During a lull in the fighting, Harry sat down with several of his men in the shelter of what he thought was once a shop. Scattered amongst the debris were bottles and boxes, the contents of which were long gone. Suddenly, his radio operator called excitedly across to him.

“Sarge, Sarge, it's over!”

Harry looked up wearily.

“What?”

“It's over, Sarge. It's over! They just called it through. They've surrendered the city!”

Suddenly, cheers were heard from every nook and cranny but Harry just leaned back and gave out a huge sigh of relief. No more killing.

Suddenly, he was alert! A sound from the shadows. He listened carefully. It was then that he saw him, the boy. A slip of a lad, filthy from head to toe and wearing a Wehrmacht uniform that was several sizes too big. In his hand, he struggled to hold a heavy Luger pistol. His bright blue eyes darted from side to side with fear as the rest of the 'Tommies' stared at him, rifles at the ready.

“Nah then, young fella,” Harry said as gently as he could in his strong Yorkshire accent. “It's all over now. Tha can put gun down now, Lad. You'll be all right.”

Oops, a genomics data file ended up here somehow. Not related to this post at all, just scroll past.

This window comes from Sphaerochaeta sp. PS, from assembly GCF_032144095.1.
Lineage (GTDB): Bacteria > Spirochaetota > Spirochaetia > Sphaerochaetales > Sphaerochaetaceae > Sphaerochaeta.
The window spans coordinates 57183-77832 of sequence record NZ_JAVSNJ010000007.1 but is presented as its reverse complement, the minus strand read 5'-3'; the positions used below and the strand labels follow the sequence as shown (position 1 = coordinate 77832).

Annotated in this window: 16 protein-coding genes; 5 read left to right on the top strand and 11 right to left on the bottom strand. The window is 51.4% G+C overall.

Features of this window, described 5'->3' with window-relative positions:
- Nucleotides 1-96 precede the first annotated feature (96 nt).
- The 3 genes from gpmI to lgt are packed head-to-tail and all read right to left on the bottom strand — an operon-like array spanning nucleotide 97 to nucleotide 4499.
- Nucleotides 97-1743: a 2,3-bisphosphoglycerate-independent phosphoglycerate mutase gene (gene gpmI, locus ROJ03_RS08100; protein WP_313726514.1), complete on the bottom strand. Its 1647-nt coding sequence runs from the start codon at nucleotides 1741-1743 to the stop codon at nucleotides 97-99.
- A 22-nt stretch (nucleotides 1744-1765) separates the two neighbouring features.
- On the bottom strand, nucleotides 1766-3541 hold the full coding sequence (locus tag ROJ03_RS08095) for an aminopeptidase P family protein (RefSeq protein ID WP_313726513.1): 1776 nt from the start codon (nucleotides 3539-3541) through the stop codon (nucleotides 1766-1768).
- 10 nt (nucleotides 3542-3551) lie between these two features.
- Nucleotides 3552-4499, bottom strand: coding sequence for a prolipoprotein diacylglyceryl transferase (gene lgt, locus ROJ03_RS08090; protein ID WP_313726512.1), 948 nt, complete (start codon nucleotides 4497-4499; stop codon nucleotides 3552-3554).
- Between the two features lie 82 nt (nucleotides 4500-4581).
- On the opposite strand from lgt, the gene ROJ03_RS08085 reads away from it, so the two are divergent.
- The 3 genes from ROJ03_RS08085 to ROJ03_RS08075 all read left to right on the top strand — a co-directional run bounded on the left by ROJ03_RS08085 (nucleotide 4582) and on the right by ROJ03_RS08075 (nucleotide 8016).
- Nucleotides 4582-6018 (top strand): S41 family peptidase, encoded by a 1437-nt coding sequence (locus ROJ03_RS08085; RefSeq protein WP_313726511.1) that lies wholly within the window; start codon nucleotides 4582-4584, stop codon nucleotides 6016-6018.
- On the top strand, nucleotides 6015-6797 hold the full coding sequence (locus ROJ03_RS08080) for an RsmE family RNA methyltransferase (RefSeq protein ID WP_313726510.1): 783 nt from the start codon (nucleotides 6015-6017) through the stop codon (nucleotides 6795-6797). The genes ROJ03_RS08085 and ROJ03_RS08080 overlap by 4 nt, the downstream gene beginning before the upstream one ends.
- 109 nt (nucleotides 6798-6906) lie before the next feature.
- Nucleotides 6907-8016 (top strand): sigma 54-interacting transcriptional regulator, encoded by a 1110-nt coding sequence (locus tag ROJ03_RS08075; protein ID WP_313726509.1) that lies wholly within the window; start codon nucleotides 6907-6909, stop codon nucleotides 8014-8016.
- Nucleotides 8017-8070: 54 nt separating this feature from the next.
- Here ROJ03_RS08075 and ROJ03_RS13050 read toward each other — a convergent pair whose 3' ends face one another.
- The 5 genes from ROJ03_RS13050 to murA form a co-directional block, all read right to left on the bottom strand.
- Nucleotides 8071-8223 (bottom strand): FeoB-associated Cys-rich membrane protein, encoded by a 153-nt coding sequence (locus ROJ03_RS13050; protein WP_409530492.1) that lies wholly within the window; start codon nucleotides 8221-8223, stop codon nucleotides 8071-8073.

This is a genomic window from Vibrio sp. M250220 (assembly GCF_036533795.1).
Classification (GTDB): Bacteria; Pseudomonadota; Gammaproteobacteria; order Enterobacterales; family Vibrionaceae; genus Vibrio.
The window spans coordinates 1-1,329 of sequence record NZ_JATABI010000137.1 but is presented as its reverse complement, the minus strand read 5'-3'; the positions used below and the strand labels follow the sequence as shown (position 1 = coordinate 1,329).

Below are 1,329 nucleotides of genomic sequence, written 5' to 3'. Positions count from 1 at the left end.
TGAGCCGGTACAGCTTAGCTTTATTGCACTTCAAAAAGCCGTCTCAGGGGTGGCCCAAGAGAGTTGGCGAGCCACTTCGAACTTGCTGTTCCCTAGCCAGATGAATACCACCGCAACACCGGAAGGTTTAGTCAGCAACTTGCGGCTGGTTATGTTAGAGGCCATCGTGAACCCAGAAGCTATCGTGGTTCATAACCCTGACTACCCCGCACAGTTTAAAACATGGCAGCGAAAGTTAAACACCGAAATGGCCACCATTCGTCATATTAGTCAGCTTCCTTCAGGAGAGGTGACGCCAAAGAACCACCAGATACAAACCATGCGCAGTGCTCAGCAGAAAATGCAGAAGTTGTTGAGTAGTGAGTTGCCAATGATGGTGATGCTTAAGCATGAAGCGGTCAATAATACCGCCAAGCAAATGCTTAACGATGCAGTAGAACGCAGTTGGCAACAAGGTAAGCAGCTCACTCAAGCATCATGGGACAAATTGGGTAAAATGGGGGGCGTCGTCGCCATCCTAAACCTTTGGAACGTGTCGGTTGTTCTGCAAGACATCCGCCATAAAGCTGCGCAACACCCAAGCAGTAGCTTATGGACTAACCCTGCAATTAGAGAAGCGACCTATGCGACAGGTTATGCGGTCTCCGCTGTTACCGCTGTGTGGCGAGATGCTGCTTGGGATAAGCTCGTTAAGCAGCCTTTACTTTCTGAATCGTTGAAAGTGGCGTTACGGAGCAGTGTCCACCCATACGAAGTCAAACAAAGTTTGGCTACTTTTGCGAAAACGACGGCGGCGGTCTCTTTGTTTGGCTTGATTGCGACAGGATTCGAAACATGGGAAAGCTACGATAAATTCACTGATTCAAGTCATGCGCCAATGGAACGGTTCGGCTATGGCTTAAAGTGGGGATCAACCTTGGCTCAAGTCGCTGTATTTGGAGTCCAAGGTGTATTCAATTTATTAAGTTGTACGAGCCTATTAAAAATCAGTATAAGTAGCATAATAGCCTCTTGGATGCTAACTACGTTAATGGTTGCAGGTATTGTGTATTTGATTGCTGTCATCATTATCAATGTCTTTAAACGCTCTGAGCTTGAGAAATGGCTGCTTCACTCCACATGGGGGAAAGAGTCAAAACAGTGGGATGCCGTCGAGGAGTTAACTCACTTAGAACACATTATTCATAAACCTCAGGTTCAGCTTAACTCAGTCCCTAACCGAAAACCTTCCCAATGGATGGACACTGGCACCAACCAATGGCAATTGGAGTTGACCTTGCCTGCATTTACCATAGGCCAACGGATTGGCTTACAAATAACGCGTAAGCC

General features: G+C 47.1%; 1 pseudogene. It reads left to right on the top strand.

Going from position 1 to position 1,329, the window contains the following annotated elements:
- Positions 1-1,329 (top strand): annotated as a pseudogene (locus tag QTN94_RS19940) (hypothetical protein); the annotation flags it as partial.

He held out his hand to take the gun but the boy, not understanding a single word of English, fired his last shot. His beloved Fuhrer had told them, just a few days before, that they must fight to the last bullet and that was what he had promised.

Harry Birtwistle fell to his knees clutching his chest as the boy tried to fire his now empty weapon again. Several loaded rifles were simultaneously cocked.

“No!” Harry croaked, “Let him be. 'E's nowt but a child!”

 

The old man sat quietly, moist-eyed as the memories flooded back. He scanned the list of names on the now deserted memorial and found the one he wanted.

 

Birtwistle, H. Sgt. 07-05-45 22yrs

 

All his life he had wanted to come here to pay his respects to a man he had admired since that day, Seventy-five years ago. All he had wanted, then, was revenge but the Sergeant, saving the life of this young boy who had fatally wounded him, with just a few dying words, 'E's nowt but a child', words which had haunted him, words he had only understood in later years, had restored his own faith in humanity.

The old man, now Eighty-nine years old, pushed himself up from the bench and, for the first time in many years, walked upright and unaided to the cenotaph and laid his small wreath against the others. He stood, head bowed for a moment and then reached up and pressed his fingertips against the slippery lettering.

 

Later that day, young Mike Birtwistle, Harry's fourteen-year-old great-grandson, was standing with his father, looking at all the wreaths when he suddenly pointed to the one at the front.

“Look, Dad,” he said. “Did you put that there? You never said.”

His puzzled father shook his head.

“What does it say? Is it Latin or something?”

His father crouched to get a better look at the handwritten note.

 

Sergeant H. Birtwistle

Es tut mir leid.

Franz

 

He tapped the screen of his smartphone and then frowned.

“No, Son, it's German. It says 'I'm sorry'.”